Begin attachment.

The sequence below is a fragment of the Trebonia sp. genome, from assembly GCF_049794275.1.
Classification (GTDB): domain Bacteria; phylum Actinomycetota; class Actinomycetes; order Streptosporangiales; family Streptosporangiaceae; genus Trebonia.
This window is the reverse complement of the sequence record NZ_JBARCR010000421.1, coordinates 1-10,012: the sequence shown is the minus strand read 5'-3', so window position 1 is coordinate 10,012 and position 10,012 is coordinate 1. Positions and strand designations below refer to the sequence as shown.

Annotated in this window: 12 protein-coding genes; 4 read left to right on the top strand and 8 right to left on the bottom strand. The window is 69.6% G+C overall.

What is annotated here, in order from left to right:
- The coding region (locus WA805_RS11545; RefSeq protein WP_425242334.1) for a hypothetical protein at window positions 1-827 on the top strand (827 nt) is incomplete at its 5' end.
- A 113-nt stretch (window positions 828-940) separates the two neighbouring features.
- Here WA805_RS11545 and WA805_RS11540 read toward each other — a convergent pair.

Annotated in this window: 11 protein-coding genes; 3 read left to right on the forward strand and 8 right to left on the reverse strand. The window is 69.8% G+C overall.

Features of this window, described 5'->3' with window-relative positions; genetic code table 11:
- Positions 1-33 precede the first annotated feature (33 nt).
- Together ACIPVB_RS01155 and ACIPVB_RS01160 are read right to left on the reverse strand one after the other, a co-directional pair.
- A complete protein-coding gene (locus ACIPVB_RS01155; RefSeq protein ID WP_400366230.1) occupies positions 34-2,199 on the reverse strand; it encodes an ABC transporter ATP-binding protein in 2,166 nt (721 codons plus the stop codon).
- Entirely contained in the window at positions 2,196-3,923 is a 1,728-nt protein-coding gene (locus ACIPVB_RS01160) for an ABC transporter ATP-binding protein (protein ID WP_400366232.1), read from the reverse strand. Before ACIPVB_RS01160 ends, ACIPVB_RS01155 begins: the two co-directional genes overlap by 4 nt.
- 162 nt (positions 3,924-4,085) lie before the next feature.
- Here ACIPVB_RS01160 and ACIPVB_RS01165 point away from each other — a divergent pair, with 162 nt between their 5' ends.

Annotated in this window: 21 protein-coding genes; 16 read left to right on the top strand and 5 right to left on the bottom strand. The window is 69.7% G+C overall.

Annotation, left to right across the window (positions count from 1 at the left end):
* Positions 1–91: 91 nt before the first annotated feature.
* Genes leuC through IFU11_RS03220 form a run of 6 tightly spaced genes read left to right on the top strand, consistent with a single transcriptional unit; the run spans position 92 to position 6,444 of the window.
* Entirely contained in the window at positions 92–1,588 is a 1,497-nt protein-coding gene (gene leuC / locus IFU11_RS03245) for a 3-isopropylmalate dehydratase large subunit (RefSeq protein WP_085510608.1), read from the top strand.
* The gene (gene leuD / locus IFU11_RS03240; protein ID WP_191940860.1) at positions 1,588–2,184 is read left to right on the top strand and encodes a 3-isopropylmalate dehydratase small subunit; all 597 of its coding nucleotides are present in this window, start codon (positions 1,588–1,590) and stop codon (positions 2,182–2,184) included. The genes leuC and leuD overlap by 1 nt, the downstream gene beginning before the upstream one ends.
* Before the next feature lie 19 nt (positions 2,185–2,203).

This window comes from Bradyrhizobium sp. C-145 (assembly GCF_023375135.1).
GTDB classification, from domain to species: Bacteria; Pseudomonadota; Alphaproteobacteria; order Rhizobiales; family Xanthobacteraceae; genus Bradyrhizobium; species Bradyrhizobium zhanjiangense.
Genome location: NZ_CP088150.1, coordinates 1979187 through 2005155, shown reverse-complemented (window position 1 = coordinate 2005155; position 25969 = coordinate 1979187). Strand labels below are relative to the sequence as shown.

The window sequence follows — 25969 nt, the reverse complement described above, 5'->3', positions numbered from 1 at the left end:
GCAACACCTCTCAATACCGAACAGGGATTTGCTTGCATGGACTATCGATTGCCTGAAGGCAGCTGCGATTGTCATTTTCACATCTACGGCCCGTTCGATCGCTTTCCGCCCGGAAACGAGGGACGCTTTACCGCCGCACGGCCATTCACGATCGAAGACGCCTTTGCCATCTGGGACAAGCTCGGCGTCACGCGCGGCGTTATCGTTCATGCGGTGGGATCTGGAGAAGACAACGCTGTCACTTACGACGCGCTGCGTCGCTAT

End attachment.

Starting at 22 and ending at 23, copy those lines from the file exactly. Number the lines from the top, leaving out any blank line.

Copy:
* The gene (gene leuD / locus IFU11_RS03240; protein ID WP_191940860.1) at positions 1,588–2,184 is read left to right on the top strand and encodes a 3-isopropylmalate dehydratase small subunit; all 597 of its coding nucleotides are present in this window, start codon (positions 1,588–1,590) and stop codon (positions 2,182–2,184) included. The genes leuC and leuD overlap by 1 nt, the downstream gene beginning before the upstream one ends.
* Before the next feature lie 19 nt (positions 2,185–2,203).